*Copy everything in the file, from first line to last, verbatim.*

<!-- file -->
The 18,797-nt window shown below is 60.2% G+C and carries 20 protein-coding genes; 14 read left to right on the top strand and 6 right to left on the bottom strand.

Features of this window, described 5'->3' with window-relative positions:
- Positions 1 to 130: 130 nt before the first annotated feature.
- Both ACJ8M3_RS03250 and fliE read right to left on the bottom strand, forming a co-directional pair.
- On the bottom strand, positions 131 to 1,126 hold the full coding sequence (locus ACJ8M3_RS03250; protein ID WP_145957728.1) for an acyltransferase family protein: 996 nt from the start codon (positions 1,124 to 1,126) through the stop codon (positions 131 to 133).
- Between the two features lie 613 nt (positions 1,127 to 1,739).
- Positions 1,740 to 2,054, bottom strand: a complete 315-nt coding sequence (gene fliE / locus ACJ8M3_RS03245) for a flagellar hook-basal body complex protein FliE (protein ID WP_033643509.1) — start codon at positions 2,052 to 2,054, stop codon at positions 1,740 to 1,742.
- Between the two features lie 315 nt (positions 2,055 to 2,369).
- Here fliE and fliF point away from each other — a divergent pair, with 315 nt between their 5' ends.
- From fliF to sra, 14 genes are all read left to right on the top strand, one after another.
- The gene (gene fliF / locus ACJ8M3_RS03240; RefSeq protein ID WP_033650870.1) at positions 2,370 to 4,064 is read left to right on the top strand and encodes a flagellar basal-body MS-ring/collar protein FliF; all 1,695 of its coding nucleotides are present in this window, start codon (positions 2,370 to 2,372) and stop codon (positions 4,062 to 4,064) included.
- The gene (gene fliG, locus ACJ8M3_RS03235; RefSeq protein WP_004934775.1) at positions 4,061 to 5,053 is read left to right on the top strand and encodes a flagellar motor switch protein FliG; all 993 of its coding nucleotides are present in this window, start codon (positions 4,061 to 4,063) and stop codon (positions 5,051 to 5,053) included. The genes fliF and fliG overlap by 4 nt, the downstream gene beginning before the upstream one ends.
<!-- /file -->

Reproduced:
The 18,797-nt window shown below is 60.2% G+C and carries 20 protein-coding genes; 14 read left to right on the top strand and 6 right to left on the bottom strand.

Features of this window, described 5'->3' with window-relative positions:
- Positions 1 to 130: 130 nt before the first annotated feature.
- Both ACJ8M3_RS03250 and fliE read right to left on the bottom strand, forming a co-directional pair.
- On the bottom strand, positions 131 to 1,126 hold the full coding sequence (locus ACJ8M3_RS03250; protein ID WP_145957728.1) for an acyltransferase family protein: 996 nt from the start codon (positions 1,124 to 1,126) through the stop codon (positions 131 to 133).
- Between the two features lie 613 nt (positions 1,127 to 1,739).
- Positions 1,740 to 2,054, bottom strand: a complete 315-nt coding sequence (gene fliE / locus ACJ8M3_RS03245) for a flagellar hook-basal body complex protein FliE (protein ID WP_033643509.1) — start codon at positions 2,052 to 2,054, stop codon at positions 1,740 to 1,742.
- Between the two features lie 315 nt (positions 2,055 to 2,369).
- Here fliE and fliF point away from each other — a divergent pair, with 315 nt between their 5' ends.
- From fliF to sra, 14 genes are all read left to right on the top strand, one after another.
- The gene (gene fliF / locus ACJ8M3_RS03240; RefSeq protein ID WP_033650870.1) at positions 2,370 to 4,064 is read left to right on the top strand and encodes a flagellar basal-body MS-ring/collar protein FliF; all 1,695 of its coding nucleotides are present in this window, start codon (positions 2,370 to 2,372) and stop codon (positions 4,062 to 4,064) included.
- The gene (gene fliG, locus ACJ8M3_RS03235; RefSeq protein WP_004934775.1) at positions 4,061 to 5,053 is read left to right on the top strand and encodes a flagellar motor switch protein FliG; all 993 of its coding nucleotides are present in this window, start codon (positions 4,061 to 4,063) and stop codon (positions 5,051 to 5,053) included. The genes fliF and fliG overlap by 4 nt, the downstream gene beginning before the upstream one ends.